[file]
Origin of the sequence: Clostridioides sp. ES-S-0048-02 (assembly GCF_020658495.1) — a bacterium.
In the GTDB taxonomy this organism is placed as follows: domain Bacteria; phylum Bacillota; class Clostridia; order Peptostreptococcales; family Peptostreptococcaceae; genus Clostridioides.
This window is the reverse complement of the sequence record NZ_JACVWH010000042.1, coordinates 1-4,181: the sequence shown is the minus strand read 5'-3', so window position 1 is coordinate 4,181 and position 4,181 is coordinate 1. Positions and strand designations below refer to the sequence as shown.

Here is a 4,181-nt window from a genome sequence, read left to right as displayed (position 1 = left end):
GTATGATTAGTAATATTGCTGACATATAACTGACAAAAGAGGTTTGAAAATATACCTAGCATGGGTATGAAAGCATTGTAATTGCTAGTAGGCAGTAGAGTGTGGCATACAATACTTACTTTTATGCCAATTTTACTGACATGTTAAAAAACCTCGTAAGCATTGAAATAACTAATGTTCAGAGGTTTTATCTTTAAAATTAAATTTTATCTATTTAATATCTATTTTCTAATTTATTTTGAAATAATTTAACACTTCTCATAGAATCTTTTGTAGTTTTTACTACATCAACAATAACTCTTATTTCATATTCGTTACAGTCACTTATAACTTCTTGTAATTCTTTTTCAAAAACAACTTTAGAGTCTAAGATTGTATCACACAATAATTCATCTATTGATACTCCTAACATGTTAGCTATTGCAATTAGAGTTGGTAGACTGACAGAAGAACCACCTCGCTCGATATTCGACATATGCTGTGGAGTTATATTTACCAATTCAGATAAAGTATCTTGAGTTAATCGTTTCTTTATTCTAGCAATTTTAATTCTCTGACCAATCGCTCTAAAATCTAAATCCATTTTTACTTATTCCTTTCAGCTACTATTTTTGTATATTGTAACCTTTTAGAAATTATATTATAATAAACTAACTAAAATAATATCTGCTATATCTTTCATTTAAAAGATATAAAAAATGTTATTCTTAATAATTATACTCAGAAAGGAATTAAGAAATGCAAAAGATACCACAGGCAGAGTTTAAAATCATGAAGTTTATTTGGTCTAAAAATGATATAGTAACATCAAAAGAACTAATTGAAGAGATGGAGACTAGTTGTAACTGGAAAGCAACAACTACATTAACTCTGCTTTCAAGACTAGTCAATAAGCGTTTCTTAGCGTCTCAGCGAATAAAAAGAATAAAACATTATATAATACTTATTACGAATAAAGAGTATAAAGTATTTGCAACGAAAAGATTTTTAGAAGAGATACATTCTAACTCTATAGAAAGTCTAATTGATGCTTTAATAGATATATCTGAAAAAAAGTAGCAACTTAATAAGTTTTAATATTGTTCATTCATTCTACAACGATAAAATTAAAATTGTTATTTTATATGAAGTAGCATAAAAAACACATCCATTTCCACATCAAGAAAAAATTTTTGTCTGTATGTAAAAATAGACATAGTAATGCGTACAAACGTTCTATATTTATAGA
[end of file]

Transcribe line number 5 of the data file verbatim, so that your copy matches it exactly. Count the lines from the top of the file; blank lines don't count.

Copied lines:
GTATGATTAGTAATATTGCTGACATATAACTGACAAAAGAGGTTTGAAAATATACCTAGCATGGGTATGAAAGCATTGTAATTGCTAGTAGGCAGTAGAGTGTGGCATACAATACTTACTTTTATGCCAATTTTACTGACATGTTAAAAAACCTCGTAAGCATTGAAATAACTAATGTTCAGAGGTTTTATCTTTAAAATTAAATTTTATCTATTTAATATCTATTTTCTAATTTATTTTGAAATAATTTAACACTTCTCATAGAATCTTTTGTAGTTTTTACTACATCAACAATAACTCTTATTTCATATTCGTTACAGTCACTTATAACTTCTTGTAATTCTTTTTCAAAAACAACTTTAGAGTCTAAGATTGTATCACACAATAATTCATCTATTGATACTCCTAACATGTTAGCTATTGCAATTAGAGTTGGTAGACTGACAGAAGAACCACCTCGCTCGATATTCGACATATGCTGTGGAGTTATATTTACCAATTCAGATAAAGTATCTTGAGTTAATCGTTTCTTTATTCTAGCAATTTTAATTCTCTGACCAATCGCTCTAAAATCTAAATCCATTTTTACTTATTCCTTTCAGCTACTATTTTTGTATATTGTAACCTTTTAGAAATTATATTATAATAAACTAACTAAAATAATATCTGCTATATCTTTCATTTAAAAGATATAAAAAATGTTATTCTTAATAATTATACTCAGAAAGGAATTAAGAAATGCAAAAGATACCACAGGCAGAGTTTAAAATCATGAAGTTTATTTGGTCTAAAAATGATATAGTAACATCAAAAGAACTAATTGAAGAGATGGAGACTAGTTGTAACTGGAAAGCAACAACTACATTAACTCTGCTTTCAAGACTAGTCAATAAGCGTTTCTTAGCGTCTCAGCGAATAAAAAGAATAAAACATTATATAATACTTATTACGAATAAAGAGTATAAAGTATTTGCAACGAAAAGATTTTTAGAAGAGATACATTCTAACTCTATAGAAAGTCTAATTGATGCTTTAATAGATATATCTGAAAAAAAGTAGCAACTTAATAAGTTTTAATATTGTTCATTCATTCTACAACGATAAAATTAAAATTGTTATTTTATATGAAGTAGCATAAAAAACACATCCATTTCCACATCAAGAAAAAATTTTTGTCTGTATGTAAAAATAGACATAGTAATGCGTACAAACGTTCTATATTTATAGA